I’m not under 4 feet of snow at the moment, but that doesn’t mean I want to spend a lot of time in the garden right now. Nor should I: It’s terribly damp, and I will compact the soil where I walk and damage its structure where I dig. So to scratch the gardening itch, I turn to my houseplants.
I am a terrible houseplant gardener. I never do anything as regularly as I should: I don’t water, I don’t turn my plants. I hope mainly to keep them on life support for a few months until it’s safe to take them outside again.
1. Increase the humidity…
That dry, centrally heated air that dries out your skin, hair, and eyes parches your houseplants, too. The air inside your home may have as low as 10% humidity, but plants (and humans) desire humidity of around 40%. Use a humidifier, or set plants on trays of pebbles filled with water (make sure the pots aren’t sitting in water). If you can, keep your plants with high humidity needs in the bathroom, where they can benefit from your steamy shower.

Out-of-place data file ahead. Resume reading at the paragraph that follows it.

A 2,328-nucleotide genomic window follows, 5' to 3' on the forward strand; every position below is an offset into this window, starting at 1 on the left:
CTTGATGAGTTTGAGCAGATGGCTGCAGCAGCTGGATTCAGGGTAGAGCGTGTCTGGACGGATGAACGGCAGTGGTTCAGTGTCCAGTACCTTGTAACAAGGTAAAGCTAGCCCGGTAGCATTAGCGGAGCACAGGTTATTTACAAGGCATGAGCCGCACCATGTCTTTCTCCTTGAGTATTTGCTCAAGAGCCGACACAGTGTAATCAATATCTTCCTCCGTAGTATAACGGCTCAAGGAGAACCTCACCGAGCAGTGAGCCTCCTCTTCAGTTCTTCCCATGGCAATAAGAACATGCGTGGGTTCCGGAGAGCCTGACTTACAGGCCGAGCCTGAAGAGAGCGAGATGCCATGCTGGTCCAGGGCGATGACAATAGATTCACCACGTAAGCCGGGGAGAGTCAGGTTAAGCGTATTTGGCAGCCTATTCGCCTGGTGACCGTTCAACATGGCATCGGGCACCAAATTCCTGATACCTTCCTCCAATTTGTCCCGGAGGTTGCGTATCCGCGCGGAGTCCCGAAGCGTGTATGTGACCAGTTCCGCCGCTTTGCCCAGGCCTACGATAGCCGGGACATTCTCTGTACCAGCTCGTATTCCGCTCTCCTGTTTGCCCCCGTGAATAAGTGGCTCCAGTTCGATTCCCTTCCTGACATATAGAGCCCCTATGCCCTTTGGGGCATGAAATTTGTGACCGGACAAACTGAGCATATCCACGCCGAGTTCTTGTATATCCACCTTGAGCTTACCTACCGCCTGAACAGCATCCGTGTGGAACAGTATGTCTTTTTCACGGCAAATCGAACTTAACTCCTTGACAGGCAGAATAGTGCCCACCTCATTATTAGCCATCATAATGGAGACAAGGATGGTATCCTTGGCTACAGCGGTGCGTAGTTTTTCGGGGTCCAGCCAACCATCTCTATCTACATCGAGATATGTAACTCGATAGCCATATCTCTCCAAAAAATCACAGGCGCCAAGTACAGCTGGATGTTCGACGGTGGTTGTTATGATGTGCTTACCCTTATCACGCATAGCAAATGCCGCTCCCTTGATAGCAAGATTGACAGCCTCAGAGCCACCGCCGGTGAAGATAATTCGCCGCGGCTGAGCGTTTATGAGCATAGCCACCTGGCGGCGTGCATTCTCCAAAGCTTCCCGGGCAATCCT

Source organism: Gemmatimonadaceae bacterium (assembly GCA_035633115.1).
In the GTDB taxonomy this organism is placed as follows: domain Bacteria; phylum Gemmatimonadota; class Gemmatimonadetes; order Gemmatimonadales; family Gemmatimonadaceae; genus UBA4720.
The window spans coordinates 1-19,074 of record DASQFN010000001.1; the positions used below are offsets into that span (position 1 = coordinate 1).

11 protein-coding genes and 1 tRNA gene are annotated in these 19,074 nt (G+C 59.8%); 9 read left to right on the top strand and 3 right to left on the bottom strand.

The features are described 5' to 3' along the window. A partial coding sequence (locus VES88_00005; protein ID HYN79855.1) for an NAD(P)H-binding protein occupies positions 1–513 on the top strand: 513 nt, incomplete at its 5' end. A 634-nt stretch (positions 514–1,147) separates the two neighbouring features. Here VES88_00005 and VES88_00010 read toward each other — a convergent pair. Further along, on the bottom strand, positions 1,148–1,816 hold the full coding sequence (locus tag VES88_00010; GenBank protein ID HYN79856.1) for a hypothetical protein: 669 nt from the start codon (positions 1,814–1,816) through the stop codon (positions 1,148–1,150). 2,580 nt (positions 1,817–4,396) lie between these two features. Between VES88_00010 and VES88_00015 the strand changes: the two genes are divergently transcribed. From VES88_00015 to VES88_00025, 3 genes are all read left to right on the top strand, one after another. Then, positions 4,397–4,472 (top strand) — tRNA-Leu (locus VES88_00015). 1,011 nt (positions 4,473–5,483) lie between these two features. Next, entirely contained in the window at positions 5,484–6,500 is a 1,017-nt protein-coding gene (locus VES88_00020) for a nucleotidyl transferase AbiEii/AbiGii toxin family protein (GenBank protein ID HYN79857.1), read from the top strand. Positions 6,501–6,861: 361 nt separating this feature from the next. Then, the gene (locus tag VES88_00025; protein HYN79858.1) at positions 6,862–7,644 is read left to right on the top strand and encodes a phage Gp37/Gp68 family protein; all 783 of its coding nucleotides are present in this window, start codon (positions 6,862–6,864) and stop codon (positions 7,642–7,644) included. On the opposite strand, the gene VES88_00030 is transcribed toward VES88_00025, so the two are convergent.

2. But don’t overwater.
Ferns like evenly moist soil, and succulents like it very dry. For most all other plants, wait to water until the soil is dry to the touch, down to the depth of your first knuckle. Don’t assume that your plant needs watering once a week. Most indoor gardeners overwater rather than underwater their plants. Letting the soil dry out between waterings cuts down on the prevalence of fungus gnats.
When you do water, allow the water to saturate the soil and run through the bottom of the pot. Better yet, set the pot in a shallow pan of water for a short time. The dry soil will wick water up until the plant has what it needs. You’ll know it’s time to take the pot out of the water when the top of the soil looks moist, or when the container stops emitting air bubbles. Never let the pot sit in water longer than necessary.
3. Skip the fertilizer.
Most plants need a period of rest or dormancy in the winter months, when they’re not actively growing. Feeding encourages growth and robs your plants of a chance to recharge and get ready for the growing season ahead. Save the fertilizer until spring.
4. Avoid temperature extremes.
Wide swings in temperature, such as a blast of cold air from an open door or a perpetually heated breeze from a vent, stress plants. Don’t forget that window glass can be quite cold. As you edge your plants to the window to grasp what light they can, be sure to keep the foliage from touching the glass.
5. Spin me right round.
An additional tip from garden blogger and houseplant guru Lisa Steinkopf, is to give your plants a quarter-turn every time you water. You’ve observed plants growing towards their light source. Rotating the plant keeps it growing straight.